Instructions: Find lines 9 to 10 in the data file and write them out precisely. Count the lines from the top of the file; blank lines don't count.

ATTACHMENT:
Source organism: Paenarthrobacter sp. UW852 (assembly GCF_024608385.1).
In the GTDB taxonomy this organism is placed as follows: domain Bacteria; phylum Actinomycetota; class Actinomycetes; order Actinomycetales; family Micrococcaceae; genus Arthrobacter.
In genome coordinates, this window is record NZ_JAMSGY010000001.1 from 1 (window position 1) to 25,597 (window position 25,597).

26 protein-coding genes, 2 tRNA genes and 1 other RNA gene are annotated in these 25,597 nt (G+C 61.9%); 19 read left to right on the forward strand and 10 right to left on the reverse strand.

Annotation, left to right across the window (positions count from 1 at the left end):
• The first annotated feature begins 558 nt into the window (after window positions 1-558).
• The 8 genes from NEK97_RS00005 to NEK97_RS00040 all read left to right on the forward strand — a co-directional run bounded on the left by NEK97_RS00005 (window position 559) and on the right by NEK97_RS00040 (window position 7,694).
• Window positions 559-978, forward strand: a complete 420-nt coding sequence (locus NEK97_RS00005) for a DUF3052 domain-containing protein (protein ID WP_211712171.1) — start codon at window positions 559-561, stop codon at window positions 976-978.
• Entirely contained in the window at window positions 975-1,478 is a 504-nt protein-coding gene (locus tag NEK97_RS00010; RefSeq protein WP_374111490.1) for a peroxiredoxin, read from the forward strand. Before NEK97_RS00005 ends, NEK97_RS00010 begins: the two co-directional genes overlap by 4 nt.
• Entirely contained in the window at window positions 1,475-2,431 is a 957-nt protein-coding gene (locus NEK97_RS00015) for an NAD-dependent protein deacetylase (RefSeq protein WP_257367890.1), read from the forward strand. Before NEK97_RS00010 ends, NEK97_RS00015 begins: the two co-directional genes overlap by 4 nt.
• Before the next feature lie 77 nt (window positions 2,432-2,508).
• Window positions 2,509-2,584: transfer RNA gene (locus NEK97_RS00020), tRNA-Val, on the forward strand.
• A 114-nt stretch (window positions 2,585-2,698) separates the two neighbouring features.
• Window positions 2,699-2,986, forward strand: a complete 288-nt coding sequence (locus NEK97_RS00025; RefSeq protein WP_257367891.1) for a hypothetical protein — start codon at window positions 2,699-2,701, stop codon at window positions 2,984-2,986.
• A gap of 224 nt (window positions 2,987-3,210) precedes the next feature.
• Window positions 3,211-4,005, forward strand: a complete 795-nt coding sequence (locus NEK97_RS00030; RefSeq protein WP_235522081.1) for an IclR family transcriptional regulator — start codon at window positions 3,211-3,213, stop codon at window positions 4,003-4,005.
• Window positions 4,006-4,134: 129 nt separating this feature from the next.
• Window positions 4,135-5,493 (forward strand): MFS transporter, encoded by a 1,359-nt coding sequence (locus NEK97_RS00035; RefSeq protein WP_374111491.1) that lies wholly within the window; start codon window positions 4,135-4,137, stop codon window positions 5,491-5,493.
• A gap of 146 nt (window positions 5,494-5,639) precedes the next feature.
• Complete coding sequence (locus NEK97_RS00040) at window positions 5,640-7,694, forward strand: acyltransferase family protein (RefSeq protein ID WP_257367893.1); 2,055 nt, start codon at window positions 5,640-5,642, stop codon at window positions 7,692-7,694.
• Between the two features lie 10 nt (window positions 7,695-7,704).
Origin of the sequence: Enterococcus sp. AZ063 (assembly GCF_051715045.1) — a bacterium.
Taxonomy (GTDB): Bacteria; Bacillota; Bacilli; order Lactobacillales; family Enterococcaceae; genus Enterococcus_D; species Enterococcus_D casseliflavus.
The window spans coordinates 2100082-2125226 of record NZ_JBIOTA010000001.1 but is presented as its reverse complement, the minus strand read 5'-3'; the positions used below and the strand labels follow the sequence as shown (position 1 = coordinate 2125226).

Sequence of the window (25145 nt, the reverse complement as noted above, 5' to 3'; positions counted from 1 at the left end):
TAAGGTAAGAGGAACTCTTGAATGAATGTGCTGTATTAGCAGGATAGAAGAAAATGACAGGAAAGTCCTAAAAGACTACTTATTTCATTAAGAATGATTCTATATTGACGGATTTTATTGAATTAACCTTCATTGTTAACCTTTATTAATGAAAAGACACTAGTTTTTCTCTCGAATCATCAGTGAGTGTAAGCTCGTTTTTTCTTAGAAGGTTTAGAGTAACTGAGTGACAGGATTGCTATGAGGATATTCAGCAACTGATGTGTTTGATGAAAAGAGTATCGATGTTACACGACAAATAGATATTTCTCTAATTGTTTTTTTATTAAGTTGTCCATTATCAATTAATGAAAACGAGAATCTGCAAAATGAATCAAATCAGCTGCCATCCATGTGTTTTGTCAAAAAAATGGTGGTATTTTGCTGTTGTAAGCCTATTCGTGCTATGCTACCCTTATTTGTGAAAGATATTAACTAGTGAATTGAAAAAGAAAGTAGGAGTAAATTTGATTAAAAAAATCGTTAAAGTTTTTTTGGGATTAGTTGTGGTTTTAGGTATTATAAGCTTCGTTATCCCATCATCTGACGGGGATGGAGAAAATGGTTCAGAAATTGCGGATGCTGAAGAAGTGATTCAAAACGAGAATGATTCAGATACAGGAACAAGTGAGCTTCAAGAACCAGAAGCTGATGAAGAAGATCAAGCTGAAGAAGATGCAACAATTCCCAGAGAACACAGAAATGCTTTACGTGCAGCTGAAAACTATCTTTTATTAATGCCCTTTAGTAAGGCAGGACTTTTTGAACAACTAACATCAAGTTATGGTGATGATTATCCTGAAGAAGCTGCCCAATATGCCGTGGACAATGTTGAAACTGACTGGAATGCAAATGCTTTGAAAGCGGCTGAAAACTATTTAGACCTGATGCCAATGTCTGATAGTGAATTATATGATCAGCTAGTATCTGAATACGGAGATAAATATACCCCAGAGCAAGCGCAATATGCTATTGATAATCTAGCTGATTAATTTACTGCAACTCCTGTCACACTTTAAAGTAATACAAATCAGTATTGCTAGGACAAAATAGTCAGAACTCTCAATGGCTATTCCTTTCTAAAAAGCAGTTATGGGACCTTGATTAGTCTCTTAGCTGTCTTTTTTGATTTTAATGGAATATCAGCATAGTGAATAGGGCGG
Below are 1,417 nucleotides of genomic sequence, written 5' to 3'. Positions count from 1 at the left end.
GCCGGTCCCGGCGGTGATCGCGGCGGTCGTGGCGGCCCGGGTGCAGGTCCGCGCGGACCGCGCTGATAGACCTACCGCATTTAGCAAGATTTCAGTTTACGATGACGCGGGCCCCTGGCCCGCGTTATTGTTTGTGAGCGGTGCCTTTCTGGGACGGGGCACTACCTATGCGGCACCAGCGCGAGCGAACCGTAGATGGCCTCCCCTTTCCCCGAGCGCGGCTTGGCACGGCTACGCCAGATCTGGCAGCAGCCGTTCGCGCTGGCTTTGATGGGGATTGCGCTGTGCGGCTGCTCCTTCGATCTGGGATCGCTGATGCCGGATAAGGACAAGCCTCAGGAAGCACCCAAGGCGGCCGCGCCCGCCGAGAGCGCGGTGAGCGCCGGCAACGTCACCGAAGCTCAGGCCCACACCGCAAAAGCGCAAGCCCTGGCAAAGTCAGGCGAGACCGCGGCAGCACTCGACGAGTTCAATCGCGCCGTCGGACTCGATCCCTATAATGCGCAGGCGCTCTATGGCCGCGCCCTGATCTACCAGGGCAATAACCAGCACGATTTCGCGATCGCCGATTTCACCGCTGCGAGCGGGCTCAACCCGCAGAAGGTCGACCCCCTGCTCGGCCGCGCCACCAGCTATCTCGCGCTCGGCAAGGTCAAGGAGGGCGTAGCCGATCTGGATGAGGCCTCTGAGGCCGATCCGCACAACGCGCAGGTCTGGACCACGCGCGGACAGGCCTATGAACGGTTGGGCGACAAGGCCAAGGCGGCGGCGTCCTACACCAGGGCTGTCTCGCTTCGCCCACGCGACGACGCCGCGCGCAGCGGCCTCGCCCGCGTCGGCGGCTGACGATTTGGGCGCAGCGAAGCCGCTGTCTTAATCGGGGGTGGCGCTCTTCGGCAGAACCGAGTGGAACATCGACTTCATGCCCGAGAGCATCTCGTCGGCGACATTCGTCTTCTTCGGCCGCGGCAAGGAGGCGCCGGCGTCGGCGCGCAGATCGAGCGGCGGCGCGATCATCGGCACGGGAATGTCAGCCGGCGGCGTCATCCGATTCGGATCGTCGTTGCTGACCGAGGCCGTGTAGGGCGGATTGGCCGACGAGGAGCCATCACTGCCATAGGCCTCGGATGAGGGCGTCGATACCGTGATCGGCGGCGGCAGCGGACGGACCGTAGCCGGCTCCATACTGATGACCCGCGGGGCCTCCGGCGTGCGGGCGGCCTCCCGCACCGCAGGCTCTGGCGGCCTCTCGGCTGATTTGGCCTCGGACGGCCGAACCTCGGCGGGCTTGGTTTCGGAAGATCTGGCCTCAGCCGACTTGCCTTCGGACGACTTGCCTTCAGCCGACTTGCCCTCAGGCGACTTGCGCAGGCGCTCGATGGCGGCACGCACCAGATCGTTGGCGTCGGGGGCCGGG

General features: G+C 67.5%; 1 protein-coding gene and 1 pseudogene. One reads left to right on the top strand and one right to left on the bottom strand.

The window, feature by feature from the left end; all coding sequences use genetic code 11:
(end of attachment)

• Entirely contained in the window at window positions 975-1,478 is a 504-nt protein-coding gene (locus tag NEK97_RS00010; RefSeq protein WP_374111490.1) for a peroxiredoxin, read from the forward strand. Before NEK97_RS00005 ends, NEK97_RS00010 begins: the two co-directional genes overlap by 4 nt.
• Entirely contained in the window at window positions 1,475-2,431 is a 957-nt protein-coding gene (locus NEK97_RS00015) for an NAD-dependent protein deacetylase (RefSeq protein WP_257367890.1), read from the forward strand. Before NEK97_RS00010 ends, NEK97_RS00015 begins: the two co-directional genes overlap by 4 nt.